Wednesday, August 14, 2019

Irrational Exuberance

It’s been 19 years since Robert Shiller wrote Irrational Exuberance at the peak of the dot-com stock boom. I decided to give it a read to see if it teaches any enduring lessons.

Don’t be fooled by the title into thinking this is a book full of entertaining stories about investor excesses. It’s largely an academic work that lulled me to sleep more than once. It takes a deep look at what defines a stock market bubble and what factors led to the then current high stock price levels.

As an example of the author’s “playfulness,” he described Dilbert as a comic strip “which dwells on petty labor-management conflicts in the new era economy.”

The discussion throughout the book is very thoughtful and thorough, but like much of macroeconomics, it’s hard to say anything definitive. If we raise interest rates, it might help, or might hurt; it’s hard to tell.

A few of the book’s details caught my attention. At the time, inflation-indexed bonds paid 4% above inflation. I’d love to be able to buy such bonds today. Current yields are much lower.

The author claimed that Y2K bug worries proved “groundless.” It’s true that the media and Y2K consultants played up the potential risks, but we had few problems as we reached the year 2000 because of the tremendous effort that went into fixing the bugs. Calling the Y2K fears groundless is like saying concerns about a crumbling bridge proved groundless after the bridge was replaced.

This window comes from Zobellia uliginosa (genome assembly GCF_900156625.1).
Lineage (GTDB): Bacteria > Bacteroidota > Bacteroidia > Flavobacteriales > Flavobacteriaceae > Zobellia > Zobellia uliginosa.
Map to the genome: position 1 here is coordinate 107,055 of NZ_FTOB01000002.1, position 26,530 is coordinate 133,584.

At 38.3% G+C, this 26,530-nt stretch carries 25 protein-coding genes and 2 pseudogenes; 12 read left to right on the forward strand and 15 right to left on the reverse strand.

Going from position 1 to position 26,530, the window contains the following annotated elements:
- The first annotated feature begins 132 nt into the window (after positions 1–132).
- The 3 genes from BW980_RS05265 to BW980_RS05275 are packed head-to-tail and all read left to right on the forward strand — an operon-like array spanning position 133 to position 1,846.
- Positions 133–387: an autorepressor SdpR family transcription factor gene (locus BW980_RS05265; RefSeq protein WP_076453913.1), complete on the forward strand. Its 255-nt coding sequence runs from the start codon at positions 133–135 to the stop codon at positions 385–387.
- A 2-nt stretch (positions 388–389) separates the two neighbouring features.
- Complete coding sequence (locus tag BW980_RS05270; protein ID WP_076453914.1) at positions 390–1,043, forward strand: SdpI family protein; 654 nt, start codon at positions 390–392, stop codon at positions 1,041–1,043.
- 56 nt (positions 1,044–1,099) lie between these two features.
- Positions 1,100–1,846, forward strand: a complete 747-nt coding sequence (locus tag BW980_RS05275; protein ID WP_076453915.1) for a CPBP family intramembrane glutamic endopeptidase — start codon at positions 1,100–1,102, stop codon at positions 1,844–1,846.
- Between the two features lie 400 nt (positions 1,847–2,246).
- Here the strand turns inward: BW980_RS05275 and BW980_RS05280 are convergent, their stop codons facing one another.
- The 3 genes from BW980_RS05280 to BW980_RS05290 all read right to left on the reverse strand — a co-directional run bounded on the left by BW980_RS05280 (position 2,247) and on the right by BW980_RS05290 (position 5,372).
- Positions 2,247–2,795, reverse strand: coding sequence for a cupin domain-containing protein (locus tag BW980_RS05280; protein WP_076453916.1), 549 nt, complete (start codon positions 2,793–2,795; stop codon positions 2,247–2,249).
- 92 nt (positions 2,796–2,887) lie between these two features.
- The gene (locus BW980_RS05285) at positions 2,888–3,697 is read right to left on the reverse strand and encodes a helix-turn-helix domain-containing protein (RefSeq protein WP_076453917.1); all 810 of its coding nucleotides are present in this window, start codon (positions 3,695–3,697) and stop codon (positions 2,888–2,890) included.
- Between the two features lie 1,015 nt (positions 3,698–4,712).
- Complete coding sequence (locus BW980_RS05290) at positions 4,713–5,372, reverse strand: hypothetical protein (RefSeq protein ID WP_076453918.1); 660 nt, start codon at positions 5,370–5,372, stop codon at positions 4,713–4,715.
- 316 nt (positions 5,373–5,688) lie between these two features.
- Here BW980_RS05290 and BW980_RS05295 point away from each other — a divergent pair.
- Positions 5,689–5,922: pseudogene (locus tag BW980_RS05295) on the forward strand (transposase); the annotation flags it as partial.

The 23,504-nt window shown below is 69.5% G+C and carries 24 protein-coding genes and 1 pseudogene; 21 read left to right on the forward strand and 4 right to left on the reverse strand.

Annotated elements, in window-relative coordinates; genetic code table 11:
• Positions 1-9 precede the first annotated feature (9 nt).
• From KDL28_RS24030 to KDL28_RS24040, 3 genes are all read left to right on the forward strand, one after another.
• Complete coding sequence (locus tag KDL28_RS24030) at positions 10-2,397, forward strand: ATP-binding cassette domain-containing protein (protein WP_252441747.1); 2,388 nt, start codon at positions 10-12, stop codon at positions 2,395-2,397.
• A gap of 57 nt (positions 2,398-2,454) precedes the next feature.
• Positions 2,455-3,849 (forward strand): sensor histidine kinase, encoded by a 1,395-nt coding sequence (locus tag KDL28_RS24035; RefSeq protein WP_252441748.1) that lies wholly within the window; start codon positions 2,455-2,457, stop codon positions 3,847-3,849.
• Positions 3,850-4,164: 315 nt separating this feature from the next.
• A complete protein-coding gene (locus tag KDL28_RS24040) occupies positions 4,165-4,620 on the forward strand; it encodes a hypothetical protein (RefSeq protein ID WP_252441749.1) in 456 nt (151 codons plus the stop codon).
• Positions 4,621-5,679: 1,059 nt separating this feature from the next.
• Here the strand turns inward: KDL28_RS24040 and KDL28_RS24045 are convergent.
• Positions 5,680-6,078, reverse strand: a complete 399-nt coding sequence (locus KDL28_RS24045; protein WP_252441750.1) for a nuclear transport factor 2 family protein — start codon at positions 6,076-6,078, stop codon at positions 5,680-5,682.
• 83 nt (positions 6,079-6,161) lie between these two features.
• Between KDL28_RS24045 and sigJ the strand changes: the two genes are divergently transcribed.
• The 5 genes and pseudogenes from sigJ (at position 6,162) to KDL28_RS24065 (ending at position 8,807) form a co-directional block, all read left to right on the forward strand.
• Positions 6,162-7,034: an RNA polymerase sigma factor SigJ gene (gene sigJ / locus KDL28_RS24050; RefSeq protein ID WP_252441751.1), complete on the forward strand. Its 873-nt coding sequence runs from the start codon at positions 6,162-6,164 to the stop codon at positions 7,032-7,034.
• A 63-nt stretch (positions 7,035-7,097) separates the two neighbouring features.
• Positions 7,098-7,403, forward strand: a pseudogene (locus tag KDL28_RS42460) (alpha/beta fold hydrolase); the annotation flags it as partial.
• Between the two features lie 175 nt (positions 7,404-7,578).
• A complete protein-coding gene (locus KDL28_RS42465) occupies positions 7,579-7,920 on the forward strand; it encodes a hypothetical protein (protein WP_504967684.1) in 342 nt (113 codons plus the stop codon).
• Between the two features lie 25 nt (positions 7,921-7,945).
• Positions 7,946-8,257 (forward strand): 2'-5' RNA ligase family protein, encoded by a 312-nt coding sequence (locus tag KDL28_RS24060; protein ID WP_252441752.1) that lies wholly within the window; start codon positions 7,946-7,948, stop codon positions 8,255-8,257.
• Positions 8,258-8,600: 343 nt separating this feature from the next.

Shiller calls for Social Security benefits to be indexed by per capita national income rather than by the Consumer Price Index (CPI). This is an interesting idea. It would allow seniors to keep up with the average standard of living rather than allow them to keep buying the same basket of goods. However, this might put even more pressure on Social Security as baby boomers age.

At the end of the book Shiller offers some recommendations. People should diversify away from heavy stock allocations. He calls for the creation of new markets such as single-family-homes futures and S&P 500 dividend futures. He believes such markets would allow people to sensibly hedge some of their risks.

I suspect this book would be mainly valuable to someone looking for a head start in gathering ideas for an academic study of the current bull market.

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